Leaders rally to highlight opportunities for 2011

Community United

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Members of Bible Deliverance Temple will gather tonight for a New Year's Eve service that stretches well into the morning hours.

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Richmond County sheriff's Capt. Scott Peebles listens as Augusta Mayor Pro Tem Alvin Mason answers an audience member's question during the Harrisburg United rally Thursday evening at Bible Deliverance Temple in Harrisburg.   Michael Holahan/Staff
Michael Holahan/Staff
Richmond County sheriff's Capt. Scott Peebles listens as Augusta Mayor Pro Tem Alvin Mason answers an audience member's question during the Harrisburg United rally Thursday evening at Bible Deliverance Temple in Harrisburg.

The Rev. Kelly McKnight issued an invitation to the service to the 75 or so people gathered at Harrisburg United, a rally his church's Another Chance Ministries Network held Thursday night.

The invitation came with a reassurance of safety.

"We've never had anyone robbed or solicited coming to church," McKnight said.

It's telling for a neighborhood that's made strides in its highly publicized battle against drugs, crime and nuisance properties, yet still has a way to go in 2011.

"I'm proud to tell you I live in the heart of the 'hood. But as with other communities, we have our issues," McKnight said. "We're not where we want to be, but we're not where we were."

It became a theme for the night as officials -- including Augusta Commission member Matt Aitken, Capt. Scott Peebles of the sheriff's office and Mayor Pro Tem Alvin Mason -- reflected on 2010 and the potential for progress in 2011.

Members of the community, along with representatives of Mercy Ministries -- which runs a day shelter and ministry in Harrisburg -- the Harrisburg-West End Neighborhood Association and Olde Town Neighborhood Association, peppered the officials with questions inside the church's Family Life Center on the corner of Eve and Fenwick streets.

What's the best way for neighbors to shut down a known crack house? Will the police use the Fenwick Street substation? The city seems prime for expansion; how does Harrisburg play its part?

More often than not, the answers to those questions tied the future of Harrisburg to the future of the city itself.

In 2011, Augusta's plan to reorganize city departments into a streamlined system will allow community concerns to be heard and dealt with more effectively, said Aitken, the District 1 commissioner representing Harrisburg.

"2011 is going to be a very pivotal year for us as a city. It's going to take all of us to build a team that'll make our city shine," Aitken said. "There's so much opportunity here. The stars are lining up. We have to capitalize on that."

The forthcoming Kroc Center on Broad Street in Harrisburg will bring about change for the community, yet it stands as an all-too-rare example of outside development, he added.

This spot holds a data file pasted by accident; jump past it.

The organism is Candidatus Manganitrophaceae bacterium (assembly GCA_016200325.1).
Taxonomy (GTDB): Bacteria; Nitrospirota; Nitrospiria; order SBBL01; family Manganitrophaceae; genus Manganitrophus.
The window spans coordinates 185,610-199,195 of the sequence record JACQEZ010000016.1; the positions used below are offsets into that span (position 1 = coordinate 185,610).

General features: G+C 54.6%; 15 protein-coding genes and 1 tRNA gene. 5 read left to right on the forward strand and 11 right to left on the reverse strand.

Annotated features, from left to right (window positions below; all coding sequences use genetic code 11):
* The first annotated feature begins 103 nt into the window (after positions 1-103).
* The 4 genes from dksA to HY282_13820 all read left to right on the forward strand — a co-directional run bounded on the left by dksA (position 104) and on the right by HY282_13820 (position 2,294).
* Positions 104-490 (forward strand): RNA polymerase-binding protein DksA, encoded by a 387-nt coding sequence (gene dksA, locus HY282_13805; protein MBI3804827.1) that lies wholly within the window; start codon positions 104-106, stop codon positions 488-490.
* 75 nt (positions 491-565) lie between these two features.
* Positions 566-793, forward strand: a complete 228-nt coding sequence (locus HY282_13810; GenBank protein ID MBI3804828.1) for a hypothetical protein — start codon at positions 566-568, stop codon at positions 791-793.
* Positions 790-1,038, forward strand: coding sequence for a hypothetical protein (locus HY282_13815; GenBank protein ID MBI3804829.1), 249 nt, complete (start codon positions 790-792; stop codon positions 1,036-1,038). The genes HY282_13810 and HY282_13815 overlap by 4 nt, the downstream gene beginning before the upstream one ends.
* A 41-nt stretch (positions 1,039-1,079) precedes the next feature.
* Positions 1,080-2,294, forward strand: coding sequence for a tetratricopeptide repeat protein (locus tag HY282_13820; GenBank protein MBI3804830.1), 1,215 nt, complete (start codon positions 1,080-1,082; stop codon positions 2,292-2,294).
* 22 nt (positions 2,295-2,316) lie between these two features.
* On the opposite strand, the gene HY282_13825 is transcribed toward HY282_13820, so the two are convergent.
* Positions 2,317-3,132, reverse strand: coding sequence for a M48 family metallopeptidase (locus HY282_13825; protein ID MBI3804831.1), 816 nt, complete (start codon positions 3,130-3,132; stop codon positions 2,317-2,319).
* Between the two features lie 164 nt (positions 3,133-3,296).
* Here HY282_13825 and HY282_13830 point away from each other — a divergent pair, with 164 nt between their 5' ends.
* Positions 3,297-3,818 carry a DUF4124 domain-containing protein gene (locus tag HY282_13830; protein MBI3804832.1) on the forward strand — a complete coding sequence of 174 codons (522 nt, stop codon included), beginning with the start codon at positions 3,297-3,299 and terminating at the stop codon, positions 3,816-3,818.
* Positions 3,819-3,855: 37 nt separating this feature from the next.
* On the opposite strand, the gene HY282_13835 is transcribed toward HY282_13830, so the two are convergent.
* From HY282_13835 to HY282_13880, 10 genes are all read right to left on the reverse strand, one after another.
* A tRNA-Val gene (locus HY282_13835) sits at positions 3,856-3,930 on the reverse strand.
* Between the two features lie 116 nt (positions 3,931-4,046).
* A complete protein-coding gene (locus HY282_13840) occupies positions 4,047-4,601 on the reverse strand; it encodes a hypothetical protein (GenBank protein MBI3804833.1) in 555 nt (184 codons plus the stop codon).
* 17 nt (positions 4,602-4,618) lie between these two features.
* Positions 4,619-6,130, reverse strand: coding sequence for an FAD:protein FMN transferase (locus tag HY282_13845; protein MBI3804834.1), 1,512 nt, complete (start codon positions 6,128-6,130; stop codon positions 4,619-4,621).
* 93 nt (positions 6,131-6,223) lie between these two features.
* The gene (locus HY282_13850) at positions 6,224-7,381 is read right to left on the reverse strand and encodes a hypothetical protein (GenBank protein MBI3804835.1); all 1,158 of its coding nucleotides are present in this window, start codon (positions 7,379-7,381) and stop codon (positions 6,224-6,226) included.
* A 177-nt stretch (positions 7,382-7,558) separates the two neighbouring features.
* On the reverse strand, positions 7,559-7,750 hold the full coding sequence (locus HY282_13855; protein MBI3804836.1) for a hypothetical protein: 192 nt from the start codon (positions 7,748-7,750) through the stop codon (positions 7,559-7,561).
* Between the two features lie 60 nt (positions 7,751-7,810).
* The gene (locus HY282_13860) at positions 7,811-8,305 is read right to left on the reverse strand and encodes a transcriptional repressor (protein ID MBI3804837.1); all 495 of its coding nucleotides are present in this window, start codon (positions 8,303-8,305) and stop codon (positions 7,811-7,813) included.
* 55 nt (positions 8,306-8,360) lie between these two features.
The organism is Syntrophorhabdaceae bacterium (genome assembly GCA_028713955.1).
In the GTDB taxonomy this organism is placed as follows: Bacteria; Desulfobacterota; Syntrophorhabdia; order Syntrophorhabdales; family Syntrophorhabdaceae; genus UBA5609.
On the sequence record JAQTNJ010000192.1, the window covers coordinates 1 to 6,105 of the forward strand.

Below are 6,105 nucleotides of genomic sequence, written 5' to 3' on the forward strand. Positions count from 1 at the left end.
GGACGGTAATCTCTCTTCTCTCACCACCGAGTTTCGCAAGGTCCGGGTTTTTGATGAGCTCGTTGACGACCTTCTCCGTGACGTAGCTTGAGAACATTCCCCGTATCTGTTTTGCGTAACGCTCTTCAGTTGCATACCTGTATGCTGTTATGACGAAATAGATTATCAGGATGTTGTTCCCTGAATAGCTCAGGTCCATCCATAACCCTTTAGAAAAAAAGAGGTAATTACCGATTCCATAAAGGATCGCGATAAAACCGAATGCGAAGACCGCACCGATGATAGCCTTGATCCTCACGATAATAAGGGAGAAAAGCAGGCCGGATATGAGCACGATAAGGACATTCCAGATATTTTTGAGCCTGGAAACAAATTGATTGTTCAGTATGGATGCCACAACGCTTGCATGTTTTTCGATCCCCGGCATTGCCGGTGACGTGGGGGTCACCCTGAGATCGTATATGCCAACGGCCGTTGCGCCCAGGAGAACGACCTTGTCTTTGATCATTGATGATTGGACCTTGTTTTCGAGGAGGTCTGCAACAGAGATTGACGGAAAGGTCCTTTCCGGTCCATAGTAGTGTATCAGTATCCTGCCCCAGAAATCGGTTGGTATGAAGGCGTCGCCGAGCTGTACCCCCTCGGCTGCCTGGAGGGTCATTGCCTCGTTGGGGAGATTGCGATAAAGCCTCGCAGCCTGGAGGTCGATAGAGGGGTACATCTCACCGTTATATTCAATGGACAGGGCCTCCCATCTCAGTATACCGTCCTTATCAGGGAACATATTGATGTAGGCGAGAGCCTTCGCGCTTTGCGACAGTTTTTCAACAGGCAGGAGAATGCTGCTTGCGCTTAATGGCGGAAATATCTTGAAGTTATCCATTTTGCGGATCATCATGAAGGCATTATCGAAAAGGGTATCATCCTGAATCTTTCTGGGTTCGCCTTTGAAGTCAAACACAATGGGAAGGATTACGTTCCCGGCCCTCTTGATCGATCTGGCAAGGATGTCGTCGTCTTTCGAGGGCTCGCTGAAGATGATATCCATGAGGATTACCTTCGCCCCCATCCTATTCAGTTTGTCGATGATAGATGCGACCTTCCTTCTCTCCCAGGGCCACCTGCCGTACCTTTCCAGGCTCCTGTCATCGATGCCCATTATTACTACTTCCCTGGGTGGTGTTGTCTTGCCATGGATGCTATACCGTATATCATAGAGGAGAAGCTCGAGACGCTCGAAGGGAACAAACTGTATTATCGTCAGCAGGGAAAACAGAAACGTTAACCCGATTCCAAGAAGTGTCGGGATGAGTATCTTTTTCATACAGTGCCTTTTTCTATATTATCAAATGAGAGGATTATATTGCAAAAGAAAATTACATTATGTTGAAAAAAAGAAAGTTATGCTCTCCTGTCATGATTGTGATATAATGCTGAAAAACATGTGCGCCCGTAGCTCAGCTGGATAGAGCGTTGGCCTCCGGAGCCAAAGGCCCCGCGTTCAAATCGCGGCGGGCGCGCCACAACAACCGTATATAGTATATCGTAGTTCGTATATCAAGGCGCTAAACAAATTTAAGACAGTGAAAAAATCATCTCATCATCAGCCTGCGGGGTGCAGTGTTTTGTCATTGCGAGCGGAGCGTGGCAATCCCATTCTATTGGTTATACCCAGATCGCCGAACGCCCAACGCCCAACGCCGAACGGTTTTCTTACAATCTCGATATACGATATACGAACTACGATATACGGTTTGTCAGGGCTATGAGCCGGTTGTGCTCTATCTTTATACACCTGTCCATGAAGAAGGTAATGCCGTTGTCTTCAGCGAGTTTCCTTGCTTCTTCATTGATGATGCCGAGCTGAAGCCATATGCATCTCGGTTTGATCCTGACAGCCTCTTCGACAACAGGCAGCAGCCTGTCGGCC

The $100 million center is scheduled to open this summer. McKnight is hopeful it'll bring a housing revival to Harrisburg that will begin to address community's "image problem."

Too often, he said, crime is emphasized to the neglect of all else. For the community to succeed, it'll have to stress the positive changes that take place, starting with friendly dialogue that continues well after Thursday night.

"We're ardently working to bring good people into our neighborhood," he said. "Good things are happening in Harrisburg. Don't ignore the bad. Just accentuate the good. Thank God for our neighborhood."

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Brad Owens
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Brad Owens 12/31/10 - 04:28 am
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All fluff and no answers,

All fluff and no answers, typical.

Brad

bettyboop
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bettyboop 12/31/10 - 05:46 am
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agreed

agreed Brad..........worthless.

Nativeson1
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Nativeson1 12/31/10 - 08:31 am
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No answers and worthless in

No answers and worthless in your opinion, but it's not your opinion nor mine that matters in this case..

jsoneal
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jsoneal 12/31/10 - 12:53 pm
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The city is about to change

The city is about to change and grow. All real estate goes through a 30 year cycle of development, leveling off, decline, and redevelopment. We are about to enter the redevelopment portion of the real estate cycle curve. Augusta seems to be where Atlanta was in the early 90's. Progress will seem to explode from every corner downtown over the next 15 years.

bettyboop
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bettyboop 12/31/10 - 07:16 pm
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"Progress will seem to

"Progress will seem to explode from every corner downtown over the next 15 years."....LOL you holding your breath jsoneal?....Perhaps you are correct but this is augusta your talking about...ain't gonna happen bro...wonder why?

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